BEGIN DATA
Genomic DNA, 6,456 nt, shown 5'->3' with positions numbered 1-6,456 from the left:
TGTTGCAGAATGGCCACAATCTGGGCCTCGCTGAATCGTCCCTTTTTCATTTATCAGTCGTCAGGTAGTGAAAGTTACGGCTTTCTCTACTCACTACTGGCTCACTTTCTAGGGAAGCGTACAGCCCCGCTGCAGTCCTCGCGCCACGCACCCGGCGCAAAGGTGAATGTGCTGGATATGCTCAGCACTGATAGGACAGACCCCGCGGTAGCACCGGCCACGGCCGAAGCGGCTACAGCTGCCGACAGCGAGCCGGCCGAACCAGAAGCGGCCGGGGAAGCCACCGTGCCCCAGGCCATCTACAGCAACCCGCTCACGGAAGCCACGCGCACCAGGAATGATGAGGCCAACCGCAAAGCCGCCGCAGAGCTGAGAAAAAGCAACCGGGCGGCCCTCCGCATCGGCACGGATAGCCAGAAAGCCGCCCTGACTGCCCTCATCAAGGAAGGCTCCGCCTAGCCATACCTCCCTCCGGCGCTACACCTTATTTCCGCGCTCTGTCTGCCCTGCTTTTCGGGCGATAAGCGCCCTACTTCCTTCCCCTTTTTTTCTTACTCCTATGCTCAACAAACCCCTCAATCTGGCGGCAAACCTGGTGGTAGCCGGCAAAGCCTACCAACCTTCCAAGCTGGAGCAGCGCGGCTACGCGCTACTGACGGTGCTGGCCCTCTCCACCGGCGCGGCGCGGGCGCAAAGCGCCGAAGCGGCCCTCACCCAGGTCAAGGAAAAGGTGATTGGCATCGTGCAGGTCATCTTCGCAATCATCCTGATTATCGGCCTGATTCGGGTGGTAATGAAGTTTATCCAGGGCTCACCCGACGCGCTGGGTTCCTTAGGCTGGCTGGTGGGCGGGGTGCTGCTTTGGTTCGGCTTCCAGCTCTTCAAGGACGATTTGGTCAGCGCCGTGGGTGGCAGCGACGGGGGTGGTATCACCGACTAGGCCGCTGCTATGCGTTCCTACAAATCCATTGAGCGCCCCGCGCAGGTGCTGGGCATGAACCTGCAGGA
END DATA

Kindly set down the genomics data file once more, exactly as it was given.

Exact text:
Genomic DNA, 6,456 nt, shown 5'->3' with positions numbered 1-6,456 from the left:
TGTTGCAGAATGGCCACAATCTGGGCCTCGCTGAATCGTCCCTTTTTCATTTATCAGTCGTCAGGTAGTGAAAGTTACGGCTTTCTCTACTCACTACTGGCTCACTTTCTAGGGAAGCGTACAGCCCCGCTGCAGTCCTCGCGCCACGCACCCGGCGCAAAGGTGAATGTGCTGGATATGCTCAGCACTGATAGGACAGACCCCGCGGTAGCACCGGCCACGGCCGAAGCGGCTACAGCTGCCGACAGCGAGCCGGCCGAACCAGAAGCGGCCGGGGAAGCCACCGTGCCCCAGGCCATCTACAGCAACCCGCTCACGGAAGCCACGCGCACCAGGAATGATGAGGCCAACCGCAAAGCCGCCGCAGAGCTGAGAAAAAGCAACCGGGCGGCCCTCCGCATCGGCACGGATAGCCAGAAAGCCGCCCTGACTGCCCTCATCAAGGAAGGCTCCGCCTAGCCATACCTCCCTCCGGCGCTACACCTTATTTCCGCGCTCTGTCTGCCCTGCTTTTCGGGCGATAAGCGCCCTACTTCCTTCCCCTTTTTTTCTTACTCCTATGCTCAACAAACCCCTCAATCTGGCGGCAAACCTGGTGGTAGCCGGCAAAGCCTACCAACCTTCCAAGCTGGAGCAGCGCGGCTACGCGCTACTGACGGTGCTGGCCCTCTCCACCGGCGCGGCGCGGGCGCAAAGCGCCGAAGCGGCCCTCACCCAGGTCAAGGAAAAGGTGATTGGCATCGTGCAGGTCATCTTCGCAATCATCCTGATTATCGGCCTGATTCGGGTGGTAATGAAGTTTATCCAGGGCTCACCCGACGCGCTGGGTTCCTTAGGCTGGCTGGTGGGCGGGGTGCTGCTTTGGTTCGGCTTCCAGCTCTTCAAGGACGATTTGGTCAGCGCCGTGGGTGGCAGCGACGGGGGTGGTATCACCGACTAGGCCGCTGCTATGCGTTCCTACAAATCCATTGAGCGCCCCGCGCAGGTGCTGGGCATGAACCTGCAGGA